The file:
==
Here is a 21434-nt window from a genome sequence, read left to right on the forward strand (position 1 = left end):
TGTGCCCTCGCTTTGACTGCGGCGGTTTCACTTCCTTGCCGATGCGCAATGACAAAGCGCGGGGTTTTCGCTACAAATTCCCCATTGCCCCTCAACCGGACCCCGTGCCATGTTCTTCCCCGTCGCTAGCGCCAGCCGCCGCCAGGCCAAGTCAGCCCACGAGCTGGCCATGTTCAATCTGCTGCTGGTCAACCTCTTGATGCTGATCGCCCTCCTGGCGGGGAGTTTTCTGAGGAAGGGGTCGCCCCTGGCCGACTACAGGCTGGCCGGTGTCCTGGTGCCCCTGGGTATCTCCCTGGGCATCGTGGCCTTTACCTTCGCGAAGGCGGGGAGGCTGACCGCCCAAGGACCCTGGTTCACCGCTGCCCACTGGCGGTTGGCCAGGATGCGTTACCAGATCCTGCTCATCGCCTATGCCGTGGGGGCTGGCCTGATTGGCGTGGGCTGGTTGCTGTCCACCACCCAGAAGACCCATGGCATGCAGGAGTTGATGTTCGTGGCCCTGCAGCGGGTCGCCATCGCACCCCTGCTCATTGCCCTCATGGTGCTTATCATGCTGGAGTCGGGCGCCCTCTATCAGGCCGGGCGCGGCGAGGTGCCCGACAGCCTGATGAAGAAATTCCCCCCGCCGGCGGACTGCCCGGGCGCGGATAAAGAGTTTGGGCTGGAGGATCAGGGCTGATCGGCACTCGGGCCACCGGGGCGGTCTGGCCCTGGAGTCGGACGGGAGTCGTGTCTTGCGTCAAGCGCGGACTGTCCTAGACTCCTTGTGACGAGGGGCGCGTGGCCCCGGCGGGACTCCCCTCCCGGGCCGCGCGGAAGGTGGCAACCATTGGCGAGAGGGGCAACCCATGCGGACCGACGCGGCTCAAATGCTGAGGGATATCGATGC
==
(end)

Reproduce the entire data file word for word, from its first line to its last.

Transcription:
Here is a 21434-nt window from a genome sequence, read left to right on the forward strand (position 1 = left end):
TGTGCCCTCGCTTTGACTGCGGCGGTTTCACTTCCTTGCCGATGCGCAATGACAAAGCGCGGGGTTTTCGCTACAAATTCCCCATTGCCCCTCAACCGGACCCCGTGCCATGTTCTTCCCCGTCGCTAGCGCCAGCCGCCGCCAGGCCAAGTCAGCCCACGAGCTGGCCATGTTCAATCTGCTGCTGGTCAACCTCTTGATGCTGATCGCCCTCCTGGCGGGGAGTTTTCTGAGGAAGGGGTCGCCCCTGGCCGACTACAGGCTGGCCGGTGTCCTGGTGCCCCTGGGTATCTCCCTGGGCATCGTGGCCTTTACCTTCGCGAAGGCGGGGAGGCTGACCGCCCAAGGACCCTGGTTCACCGCTGCCCACTGGCGGTTGGCCAGGATGCGTTACCAGATCCTGCTCATCGCCTATGCCGTGGGGGCTGGCCTGATTGGCGTGGGCTGGTTGCTGTCCACCACCCAGAAGACCCATGGCATGCAGGAGTTGATGTTCGTGGCCCTGCAGCGGGTCGCCATCGCACCCCTGCTCATTGCCCTCATGGTGCTTATCATGCTGGAGTCGGGCGCCCTCTATCAGGCCGGGCGCGGCGAGGTGCCCGACAGCCTGATGAAGAAATTCCCCCCGCCGGCGGACTGCCCGGGCGCGGATAAAGAGTTTGGGCTGGAGGATCAGGGCTGATCGGCACTCGGGCCACCGGGGCGGTCTGGCCCTGGAGTCGGACGGGAGTCGTGTCTTGCGTCAAGCGCGGACTGTCCTAGACTCCTTGTGACGAGGGGCGCGTGGCCCCGGCGGGACTCCCCTCCCGGGCCGCGCGGAAGGTGGCAACCATTGGCGAGAGGGGCAACCCATGCGGACCGACGCGGCTCAAATGCTGAGGGATATCGATGC